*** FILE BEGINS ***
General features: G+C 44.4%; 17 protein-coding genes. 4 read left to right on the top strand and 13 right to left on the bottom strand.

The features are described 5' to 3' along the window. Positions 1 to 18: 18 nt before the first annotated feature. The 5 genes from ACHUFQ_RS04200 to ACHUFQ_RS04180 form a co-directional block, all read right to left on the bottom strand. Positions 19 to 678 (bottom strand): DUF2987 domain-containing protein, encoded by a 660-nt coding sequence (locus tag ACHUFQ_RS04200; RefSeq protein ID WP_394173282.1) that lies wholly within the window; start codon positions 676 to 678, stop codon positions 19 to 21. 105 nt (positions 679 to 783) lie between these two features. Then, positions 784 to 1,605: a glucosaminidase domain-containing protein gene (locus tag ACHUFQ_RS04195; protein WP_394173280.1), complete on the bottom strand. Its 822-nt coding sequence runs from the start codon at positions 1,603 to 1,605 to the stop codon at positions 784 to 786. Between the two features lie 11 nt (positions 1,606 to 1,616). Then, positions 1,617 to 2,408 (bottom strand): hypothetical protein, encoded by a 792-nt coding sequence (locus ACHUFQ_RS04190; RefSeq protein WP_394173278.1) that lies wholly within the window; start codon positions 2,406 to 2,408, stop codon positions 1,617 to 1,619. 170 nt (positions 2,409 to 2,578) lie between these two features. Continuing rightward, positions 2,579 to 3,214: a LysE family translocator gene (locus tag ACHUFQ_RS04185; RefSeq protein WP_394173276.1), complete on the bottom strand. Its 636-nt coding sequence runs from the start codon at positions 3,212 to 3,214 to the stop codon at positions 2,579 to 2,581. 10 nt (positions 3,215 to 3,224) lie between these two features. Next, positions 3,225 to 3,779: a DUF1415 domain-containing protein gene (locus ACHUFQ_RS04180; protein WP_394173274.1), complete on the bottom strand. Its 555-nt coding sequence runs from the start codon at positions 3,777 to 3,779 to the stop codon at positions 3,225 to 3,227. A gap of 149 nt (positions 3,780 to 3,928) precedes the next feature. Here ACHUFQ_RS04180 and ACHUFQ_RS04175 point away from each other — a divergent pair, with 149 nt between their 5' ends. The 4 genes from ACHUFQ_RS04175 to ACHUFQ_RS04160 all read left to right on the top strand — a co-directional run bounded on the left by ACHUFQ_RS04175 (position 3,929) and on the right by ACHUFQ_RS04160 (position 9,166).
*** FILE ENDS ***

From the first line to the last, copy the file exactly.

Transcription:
General features: G+C 44.4%; 17 protein-coding genes. 4 read left to right on the top strand and 13 right to left on the bottom strand.

The features are described 5' to 3' along the window. Positions 1 to 18: 18 nt before the first annotated feature. The 5 genes from ACHUFQ_RS04200 to ACHUFQ_RS04180 form a co-directional block, all read right to left on the bottom strand. Positions 19 to 678 (bottom strand): DUF2987 domain-containing protein, encoded by a 660-nt coding sequence (locus tag ACHUFQ_RS04200; RefSeq protein ID WP_394173282.1) that lies wholly within the window; start codon positions 676 to 678, stop codon positions 19 to 21. 105 nt (positions 679 to 783) lie between these two features. Then, positions 784 to 1,605: a glucosaminidase domain-containing protein gene (locus tag ACHUFQ_RS04195; protein WP_394173280.1), complete on the bottom strand. Its 822-nt coding sequence runs from the start codon at positions 1,603 to 1,605 to the stop codon at positions 784 to 786. Between the two features lie 11 nt (positions 1,606 to 1,616). Then, positions 1,617 to 2,408 (bottom strand): hypothetical protein, encoded by a 792-nt coding sequence (locus ACHUFQ_RS04190; RefSeq protein WP_394173278.1) that lies wholly within the window; start codon positions 2,406 to 2,408, stop codon positions 1,617 to 1,619. 170 nt (positions 2,409 to 2,578) lie between these two features. Continuing rightward, positions 2,579 to 3,214: a LysE family translocator gene (locus tag ACHUFQ_RS04185; RefSeq protein WP_394173276.1), complete on the bottom strand. Its 636-nt coding sequence runs from the start codon at positions 3,212 to 3,214 to the stop codon at positions 2,579 to 2,581. 10 nt (positions 3,215 to 3,224) lie between these two features. Next, positions 3,225 to 3,779: a DUF1415 domain-containing protein gene (locus ACHUFQ_RS04180; protein WP_394173274.1), complete on the bottom strand. Its 555-nt coding sequence runs from the start codon at positions 3,777 to 3,779 to the stop codon at positions 3,225 to 3,227. A gap of 149 nt (positions 3,780 to 3,928) precedes the next feature. Here ACHUFQ_RS04180 and ACHUFQ_RS04175 point away from each other — a divergent pair, with 149 nt between their 5' ends. The 4 genes from ACHUFQ_RS04175 to ACHUFQ_RS04160 all read left to right on the top strand — a co-directional run bounded on the left by ACHUFQ_RS04175 (position 3,929) and on the right by ACHUFQ_RS04160 (position 9,166).